“The biggest challenge is that people are surprised by their taxes,” Niser says. 

Create an Account with the IRS

If you don’t already have one, create an online account with the IRS to securely access the latest information available about your tax records, including your most recently filed tax return. 

You’ll also be able to view your tax owed, payments, and payment plans, as well as sign power of attorney authorizations electronically from your tax professional. It’s important to ensure your address is current and accurate with the IRS and on all your tax paperwork to avoid any possible mistakes when filing. 

“Because everything is electronic, a lot of people don’t go in and check their address if they’ve moved,” Niser says. “The fact that you don’t get something does not give you permission to not report it.”

Another thing that Niser recommends taxpayers do is to get an identity protection PIN through the IRS. You can sign up for it for free on the IRS website, and it protects you if someone fraudulently submits a tax return using your Social Security number. You may have to wait until January to get an identity protection PIN, but to Niser, it’s worth getting when the time comes. “Because it’s more challenging to get through to the IRS, I think that’s just smart,” she says.

Reduce Your Taxable Income

It’s not too late to reduce your taxable income for the year, and it could significantly enhance your refund or trim your tax bill in 2023. 

Todd says you do this in several ways, but two methods stand out: Diverting your income to your retirement accounts and deducting business expenses if you’re an entrepreneur. Front-loading your business expenses for next year and maxing out your retirement account contributions are reliable ways to reduce your taxable income for the current year. 

What you might not realize is that spending that money can bring you a double benefit for your business. Not only does it help you grow your business, but the money you spend can be deducted from your business income. Business expenses are generally deductible if they are “ordinary and necessary,” and you have receipts as evidence to give to the IRS. For example, instead of buying necessary materials or paying subscriptions a month at a time for your business, bulk order things or pay the annual fee in December so that you’ll be able to use those goods and services for 2023.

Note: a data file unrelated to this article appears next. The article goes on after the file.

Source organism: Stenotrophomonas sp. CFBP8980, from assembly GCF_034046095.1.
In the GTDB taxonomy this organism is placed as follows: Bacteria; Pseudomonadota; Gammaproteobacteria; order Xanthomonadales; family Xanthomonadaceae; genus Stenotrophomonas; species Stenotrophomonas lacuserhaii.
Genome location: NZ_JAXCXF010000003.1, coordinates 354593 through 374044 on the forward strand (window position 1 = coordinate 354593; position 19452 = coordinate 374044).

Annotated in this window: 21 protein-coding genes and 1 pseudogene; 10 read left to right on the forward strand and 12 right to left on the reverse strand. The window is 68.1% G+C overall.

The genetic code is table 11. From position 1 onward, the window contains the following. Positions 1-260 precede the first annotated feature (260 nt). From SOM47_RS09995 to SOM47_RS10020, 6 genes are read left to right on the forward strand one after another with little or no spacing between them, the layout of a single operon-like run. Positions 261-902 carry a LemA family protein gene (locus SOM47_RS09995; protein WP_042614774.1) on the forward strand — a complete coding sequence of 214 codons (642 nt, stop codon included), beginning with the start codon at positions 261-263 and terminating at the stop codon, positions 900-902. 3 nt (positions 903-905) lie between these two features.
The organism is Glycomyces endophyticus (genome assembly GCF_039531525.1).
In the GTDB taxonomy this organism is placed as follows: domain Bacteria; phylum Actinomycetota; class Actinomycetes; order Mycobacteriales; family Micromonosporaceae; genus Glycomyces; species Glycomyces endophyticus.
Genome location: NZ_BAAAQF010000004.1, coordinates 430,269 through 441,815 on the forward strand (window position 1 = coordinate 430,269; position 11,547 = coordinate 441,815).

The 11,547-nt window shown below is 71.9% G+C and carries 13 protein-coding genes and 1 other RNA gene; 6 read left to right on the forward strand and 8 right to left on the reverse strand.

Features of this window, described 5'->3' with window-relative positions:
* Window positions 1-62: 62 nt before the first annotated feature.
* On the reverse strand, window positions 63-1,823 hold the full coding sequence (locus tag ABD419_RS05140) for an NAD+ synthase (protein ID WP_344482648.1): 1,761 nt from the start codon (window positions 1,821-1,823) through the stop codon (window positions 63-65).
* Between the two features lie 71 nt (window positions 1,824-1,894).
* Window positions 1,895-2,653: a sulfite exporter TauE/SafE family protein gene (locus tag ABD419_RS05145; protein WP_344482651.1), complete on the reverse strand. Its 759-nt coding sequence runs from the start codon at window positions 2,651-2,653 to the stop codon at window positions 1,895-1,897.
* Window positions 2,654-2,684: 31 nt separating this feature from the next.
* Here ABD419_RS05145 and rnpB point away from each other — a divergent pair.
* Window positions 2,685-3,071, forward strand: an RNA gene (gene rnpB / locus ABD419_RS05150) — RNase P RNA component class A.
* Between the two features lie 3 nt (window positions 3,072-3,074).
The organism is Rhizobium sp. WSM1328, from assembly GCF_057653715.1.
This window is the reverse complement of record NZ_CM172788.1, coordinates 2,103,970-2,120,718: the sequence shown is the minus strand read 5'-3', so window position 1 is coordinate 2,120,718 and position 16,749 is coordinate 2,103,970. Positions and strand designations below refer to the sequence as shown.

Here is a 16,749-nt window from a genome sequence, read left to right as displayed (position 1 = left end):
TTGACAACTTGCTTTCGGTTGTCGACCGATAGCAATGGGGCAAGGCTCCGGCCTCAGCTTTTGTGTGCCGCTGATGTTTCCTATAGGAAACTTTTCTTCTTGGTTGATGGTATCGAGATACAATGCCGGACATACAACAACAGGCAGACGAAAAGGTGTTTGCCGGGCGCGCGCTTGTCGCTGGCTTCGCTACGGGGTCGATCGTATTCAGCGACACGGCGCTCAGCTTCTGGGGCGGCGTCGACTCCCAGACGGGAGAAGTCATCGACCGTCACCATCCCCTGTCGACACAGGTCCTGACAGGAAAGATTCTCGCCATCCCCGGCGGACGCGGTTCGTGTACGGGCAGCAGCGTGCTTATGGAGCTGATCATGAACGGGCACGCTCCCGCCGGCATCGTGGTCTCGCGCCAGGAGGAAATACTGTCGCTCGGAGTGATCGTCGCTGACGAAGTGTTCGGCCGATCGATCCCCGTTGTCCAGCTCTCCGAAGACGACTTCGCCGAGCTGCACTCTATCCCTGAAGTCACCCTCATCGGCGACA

The same concept applies to retirement contributions. Contributing as much as possible to your retirement funds like 401(k) accounts and IRAs before filing will not only trim your taxes in 2023 but also allow you to build long-term savings. Contributions to a 401(k) are generally due by the end of the calendar year, so you’ll have until the end of December to hit $20,500 for 401(k) contributions ($27,000 if you’re age 50 or older). That number does not include employer contributions. For traditional or Roth IRAs, you have until April 18 to contribute the maximum for 2022, which is $6,000, or $7,000 if you’re 50 or older.

Take Advantage of a Market Downturn

It’s been a rough year for the stock and crypto markets, and if it’s unclear if market conditions will improve in 2023. If you’re investing for the long haul, you should never sell because of short-term volatility and noise in the market. But there is one upside if you did already sell investments that you lost money on this year, especially crypto investments —it’s called tax loss harvesting. This popular investing strategy allows you to realize capital losses from investments you sold and offset any capital gains. 

Those losses at first will get netted against each other, but to the extent that you have more losses than you do gains, it will start to count against your regular income as well — up to $3,000. Any additional losses can be carried over to lower your taxes in the future, and you can reinvest any money from the sale into other investments. 

“Capturing those losses is another way to reduce your taxable income,” Todd says.

The only catch is the wash-sale rule, which requires you to wait at least 30 days before you can buy the same or a “substantially identical” investment. If you don’t follow the rule, you won’t be able to claim a capital loss for that investment, and it won’t benefit you come tax time.

Helpful IRS Resources and Online Tools for 2023

Bookmark the following links when it’s time to do your taxes. These online resources and tools through the IRS are free, easy to use, and available anytime. Use them to help file and pay taxes, check the status of your refund, or get answers to your tax questions.